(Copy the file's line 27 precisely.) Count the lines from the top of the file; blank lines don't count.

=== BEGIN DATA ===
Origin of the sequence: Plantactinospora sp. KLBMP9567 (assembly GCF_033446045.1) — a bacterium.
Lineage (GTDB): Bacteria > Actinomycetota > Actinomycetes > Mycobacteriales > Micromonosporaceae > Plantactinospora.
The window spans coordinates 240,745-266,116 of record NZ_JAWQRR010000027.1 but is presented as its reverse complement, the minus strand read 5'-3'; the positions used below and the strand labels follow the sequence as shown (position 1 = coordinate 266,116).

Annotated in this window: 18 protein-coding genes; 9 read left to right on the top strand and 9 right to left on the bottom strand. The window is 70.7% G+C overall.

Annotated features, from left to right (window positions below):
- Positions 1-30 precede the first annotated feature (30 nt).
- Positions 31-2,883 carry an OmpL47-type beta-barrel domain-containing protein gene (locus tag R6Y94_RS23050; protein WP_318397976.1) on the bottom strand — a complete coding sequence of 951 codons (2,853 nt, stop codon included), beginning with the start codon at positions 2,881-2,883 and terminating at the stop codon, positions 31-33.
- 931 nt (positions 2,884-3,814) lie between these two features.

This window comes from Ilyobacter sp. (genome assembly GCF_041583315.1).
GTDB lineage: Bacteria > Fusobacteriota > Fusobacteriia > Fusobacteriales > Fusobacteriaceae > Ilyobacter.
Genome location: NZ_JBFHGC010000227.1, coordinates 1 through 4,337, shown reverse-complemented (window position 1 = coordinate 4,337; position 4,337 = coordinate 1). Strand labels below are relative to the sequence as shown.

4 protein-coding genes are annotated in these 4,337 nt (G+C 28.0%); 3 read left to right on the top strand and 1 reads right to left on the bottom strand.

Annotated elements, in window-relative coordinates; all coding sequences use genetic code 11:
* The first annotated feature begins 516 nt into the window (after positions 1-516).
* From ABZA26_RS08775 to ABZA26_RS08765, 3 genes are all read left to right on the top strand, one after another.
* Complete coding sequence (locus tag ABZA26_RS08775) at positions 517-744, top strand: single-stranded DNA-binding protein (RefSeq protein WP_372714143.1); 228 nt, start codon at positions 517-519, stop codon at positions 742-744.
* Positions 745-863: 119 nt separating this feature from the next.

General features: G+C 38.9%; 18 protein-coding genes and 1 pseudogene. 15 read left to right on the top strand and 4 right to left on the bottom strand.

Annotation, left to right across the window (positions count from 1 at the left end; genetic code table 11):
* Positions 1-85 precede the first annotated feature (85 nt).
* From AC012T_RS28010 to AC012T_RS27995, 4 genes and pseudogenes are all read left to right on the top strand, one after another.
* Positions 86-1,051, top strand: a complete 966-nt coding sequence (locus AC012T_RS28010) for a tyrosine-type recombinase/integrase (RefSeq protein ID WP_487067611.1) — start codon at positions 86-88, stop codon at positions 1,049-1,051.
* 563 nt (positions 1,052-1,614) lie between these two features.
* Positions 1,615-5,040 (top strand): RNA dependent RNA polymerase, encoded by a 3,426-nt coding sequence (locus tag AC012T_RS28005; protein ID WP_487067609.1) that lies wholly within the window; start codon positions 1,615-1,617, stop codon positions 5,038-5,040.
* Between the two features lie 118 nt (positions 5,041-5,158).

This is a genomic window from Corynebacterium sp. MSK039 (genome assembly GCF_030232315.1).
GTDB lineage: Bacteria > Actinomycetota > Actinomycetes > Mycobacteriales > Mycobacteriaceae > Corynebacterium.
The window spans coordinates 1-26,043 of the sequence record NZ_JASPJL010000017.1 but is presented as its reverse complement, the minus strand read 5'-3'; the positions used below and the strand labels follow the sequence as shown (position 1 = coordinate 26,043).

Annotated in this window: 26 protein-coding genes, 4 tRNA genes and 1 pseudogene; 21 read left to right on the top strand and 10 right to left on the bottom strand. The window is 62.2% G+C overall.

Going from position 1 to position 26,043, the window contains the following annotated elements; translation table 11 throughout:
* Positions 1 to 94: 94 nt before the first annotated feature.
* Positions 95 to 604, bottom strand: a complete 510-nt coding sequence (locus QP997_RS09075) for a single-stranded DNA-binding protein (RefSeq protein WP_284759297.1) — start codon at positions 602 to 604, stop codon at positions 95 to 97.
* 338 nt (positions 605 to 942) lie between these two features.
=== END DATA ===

GTDB lineage: Bacteria > Actinomycetota > Actinomycetes > Mycobacteriales > Mycobacteriaceae > Corynebacterium.